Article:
April is #FinancialLiteracyMonth and to wrap up the month we’ve created a guide to improving your financial knowledge, from better understanding your income and savings, to being wiser about borrowing and spending.
Let’s get started.
In this article:
Your income (understanding your earnings)
Income is the money you make, typically as your payment through work, but also money that comes in from investments or other assets. There are two basic types of income: gross income and net income.
- Gross income is what you make before any taxes or other deductions are made and net income is your take-home pay.
- Net income is the money you actually get from your paycheck each month, after payroll and tax deductions. Net income will always be smaller than your gross income, which can seem frustrating at first.
A few things to remember when comparing gross and net income, is where the deductions go. The most common deductions you’ll see are federal, state, and local taxes, especially if you are a salaried or hourly employee. If you are a freelancer or work independently, you’ll be responsible for paying these taxes when you file each year. Taxes are predetermined based on where you live, how you have filled out your tax forms based on your income, and other circumstances. Remember, regardless of whether you’re salaried, hourly, or a freelancer, it is your obligation to pay your taxes on that income.
It is also likely that you’ll see other deductions from your gross income. These may come in the form of investment account contributions (like a 401K contribution) or employer-provided health insurance that you pay for partially.
Understanding the difference between your gross and net incomes is the first step in setting a budget and managing your savings.
How to start saving
Now that you understand how to calculate your income and the money you’re taking home with each paycheck, so now let’s talk about saving it.
Understanding how much in savings to set aside can be tricky, especially if you don’t know what you are going to do with that savings in the future. The first step is establishing a budget. From there, you can establish what you want to save for and tie a dollar amount to those goals.
What steps do you go about making a budget?
- Subtract your debts and expenses: Start by figuring out how much you can save by subtracting your monthly debts and expenses from your monthly net income. Expenses can be large scale (like rent or car payments) or smaller, but essential (like groceries and transportation).
- Develop savings goals: It’s hard to know where to start when saving, so start by thinking about some common savings categories:
- Emergency fund: Experts recommend having three to six months’ worth of expenses in your emergency fund.
- Retirement: Whether that’s a 401K, Roth or Traditional IRA, or something else entirely, make sure to think about retirement.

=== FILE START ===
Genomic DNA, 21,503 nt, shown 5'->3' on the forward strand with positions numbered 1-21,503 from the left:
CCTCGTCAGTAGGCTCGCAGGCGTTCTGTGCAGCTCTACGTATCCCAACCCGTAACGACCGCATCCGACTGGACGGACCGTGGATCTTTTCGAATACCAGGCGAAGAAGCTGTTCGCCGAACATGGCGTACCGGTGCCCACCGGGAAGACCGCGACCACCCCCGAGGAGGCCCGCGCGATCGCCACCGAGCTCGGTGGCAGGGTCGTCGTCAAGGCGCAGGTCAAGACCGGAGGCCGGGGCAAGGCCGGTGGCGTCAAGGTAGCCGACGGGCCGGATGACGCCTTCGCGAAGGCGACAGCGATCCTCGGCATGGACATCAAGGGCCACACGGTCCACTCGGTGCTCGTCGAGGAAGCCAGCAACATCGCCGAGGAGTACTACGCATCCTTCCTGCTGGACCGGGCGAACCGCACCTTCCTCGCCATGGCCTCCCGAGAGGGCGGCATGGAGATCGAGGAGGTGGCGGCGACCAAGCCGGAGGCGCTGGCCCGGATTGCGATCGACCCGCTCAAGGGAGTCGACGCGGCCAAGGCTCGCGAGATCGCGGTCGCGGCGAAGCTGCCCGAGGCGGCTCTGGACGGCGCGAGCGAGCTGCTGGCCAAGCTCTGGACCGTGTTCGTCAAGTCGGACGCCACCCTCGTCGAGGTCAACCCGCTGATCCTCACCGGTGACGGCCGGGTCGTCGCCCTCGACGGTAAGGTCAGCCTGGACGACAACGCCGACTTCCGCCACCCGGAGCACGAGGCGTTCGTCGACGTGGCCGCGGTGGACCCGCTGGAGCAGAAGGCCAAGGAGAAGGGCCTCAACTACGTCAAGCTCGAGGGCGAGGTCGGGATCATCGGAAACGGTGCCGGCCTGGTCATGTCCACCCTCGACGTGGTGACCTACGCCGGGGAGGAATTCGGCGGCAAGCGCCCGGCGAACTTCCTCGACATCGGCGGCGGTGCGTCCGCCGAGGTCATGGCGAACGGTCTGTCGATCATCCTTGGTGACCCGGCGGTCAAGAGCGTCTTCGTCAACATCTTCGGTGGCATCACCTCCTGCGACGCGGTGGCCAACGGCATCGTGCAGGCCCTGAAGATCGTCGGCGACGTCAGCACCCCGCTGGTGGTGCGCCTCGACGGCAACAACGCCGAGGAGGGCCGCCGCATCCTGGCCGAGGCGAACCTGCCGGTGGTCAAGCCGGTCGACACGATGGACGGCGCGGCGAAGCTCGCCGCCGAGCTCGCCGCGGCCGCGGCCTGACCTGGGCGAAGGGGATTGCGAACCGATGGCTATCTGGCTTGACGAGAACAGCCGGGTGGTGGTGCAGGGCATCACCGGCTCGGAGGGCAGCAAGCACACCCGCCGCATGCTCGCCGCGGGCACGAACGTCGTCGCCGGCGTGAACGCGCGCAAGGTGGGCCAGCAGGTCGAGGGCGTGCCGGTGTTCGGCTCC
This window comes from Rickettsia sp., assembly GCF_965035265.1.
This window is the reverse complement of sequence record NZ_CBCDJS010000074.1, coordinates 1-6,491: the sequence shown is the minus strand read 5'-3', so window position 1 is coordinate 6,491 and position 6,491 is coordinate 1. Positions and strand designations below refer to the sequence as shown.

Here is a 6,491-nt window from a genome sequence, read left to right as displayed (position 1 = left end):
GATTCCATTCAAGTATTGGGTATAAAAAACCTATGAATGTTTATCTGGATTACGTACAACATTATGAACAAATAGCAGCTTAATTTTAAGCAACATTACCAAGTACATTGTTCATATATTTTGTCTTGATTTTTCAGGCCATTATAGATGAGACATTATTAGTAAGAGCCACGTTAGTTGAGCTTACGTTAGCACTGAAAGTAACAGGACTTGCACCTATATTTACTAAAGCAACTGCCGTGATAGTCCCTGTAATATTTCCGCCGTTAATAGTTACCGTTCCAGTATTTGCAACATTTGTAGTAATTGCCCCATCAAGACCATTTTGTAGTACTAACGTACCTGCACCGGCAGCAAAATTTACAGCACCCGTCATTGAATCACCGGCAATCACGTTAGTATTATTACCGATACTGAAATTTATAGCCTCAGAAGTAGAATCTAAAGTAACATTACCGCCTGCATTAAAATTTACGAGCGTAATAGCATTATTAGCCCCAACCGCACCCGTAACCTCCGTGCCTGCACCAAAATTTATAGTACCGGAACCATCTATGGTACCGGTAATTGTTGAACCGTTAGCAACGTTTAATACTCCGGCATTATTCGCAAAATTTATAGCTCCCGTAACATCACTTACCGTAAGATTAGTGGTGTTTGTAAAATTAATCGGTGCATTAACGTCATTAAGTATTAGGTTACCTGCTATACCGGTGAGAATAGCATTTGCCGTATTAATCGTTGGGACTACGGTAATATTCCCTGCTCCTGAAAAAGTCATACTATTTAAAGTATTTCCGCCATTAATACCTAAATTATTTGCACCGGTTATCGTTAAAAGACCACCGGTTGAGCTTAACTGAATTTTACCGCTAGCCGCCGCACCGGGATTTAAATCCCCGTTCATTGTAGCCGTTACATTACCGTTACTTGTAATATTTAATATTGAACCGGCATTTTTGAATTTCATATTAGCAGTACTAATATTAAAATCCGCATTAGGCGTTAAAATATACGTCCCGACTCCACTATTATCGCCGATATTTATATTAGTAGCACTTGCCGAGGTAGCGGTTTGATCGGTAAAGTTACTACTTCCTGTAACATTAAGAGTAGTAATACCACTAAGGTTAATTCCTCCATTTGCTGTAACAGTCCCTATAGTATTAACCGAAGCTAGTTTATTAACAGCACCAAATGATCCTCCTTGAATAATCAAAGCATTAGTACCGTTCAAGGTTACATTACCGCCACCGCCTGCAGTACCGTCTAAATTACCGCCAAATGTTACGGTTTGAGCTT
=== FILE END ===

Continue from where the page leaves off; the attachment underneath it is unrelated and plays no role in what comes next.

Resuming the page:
- Education: Whether this is for you or your future children, developing some savings goals around education and tuition is always recommended.
- Big purchases such as cars, vacations, or a home: These purchases require extensive savings, and possibly an investment strategy to grow those savings.
- Investments: Investing is a great way to maximize your savings, so starting to think about how much you want to put toward investments is a great option for growing your wealth.
- Understand what is left for non-essential expenses (spending): It can be tempting to bypass savings and go straight toward non-essential expenses like shopping or dining out, but it’s not advised when making your budget. Once you’ve developed and found success in sticking to your savings goals, you can plan out the rest of your budget for non-essential expenses.
Whatever you plan to do, the bottom line is never to forget the importance of saving. In times of uncertainty, your future self will thank you.
Borrowing and spending
Borrowing money isn’t a bad thing, nearly every American uses our credit system, which allows individuals to borrow money from banks and lenders. It’s a way to gain access to things like car loans, education loans, and home loans or to cover unexpected expenses like medical bills. The key is to make sure that you don’t borrow more money than you can afford to pay back.
To handle your borrowing and spending responsibly, start by looking at your credit report. This document shows your credit history, including but not limited to rental payments, credit inquiries, and utilization rate on credit cards. Your credit score is a calculation of all of this information. The higher your score, the better your borrowing habits look to potential lenders.
If you have poor credit, there are still steps you can take to improve your score. One of the best things you can do is to make all of your payments on time. This includes credit card payments, utilities, rent, and any other bills you may have. You should also try to keep your balances low. This means that you shouldn’t max out your credit cards.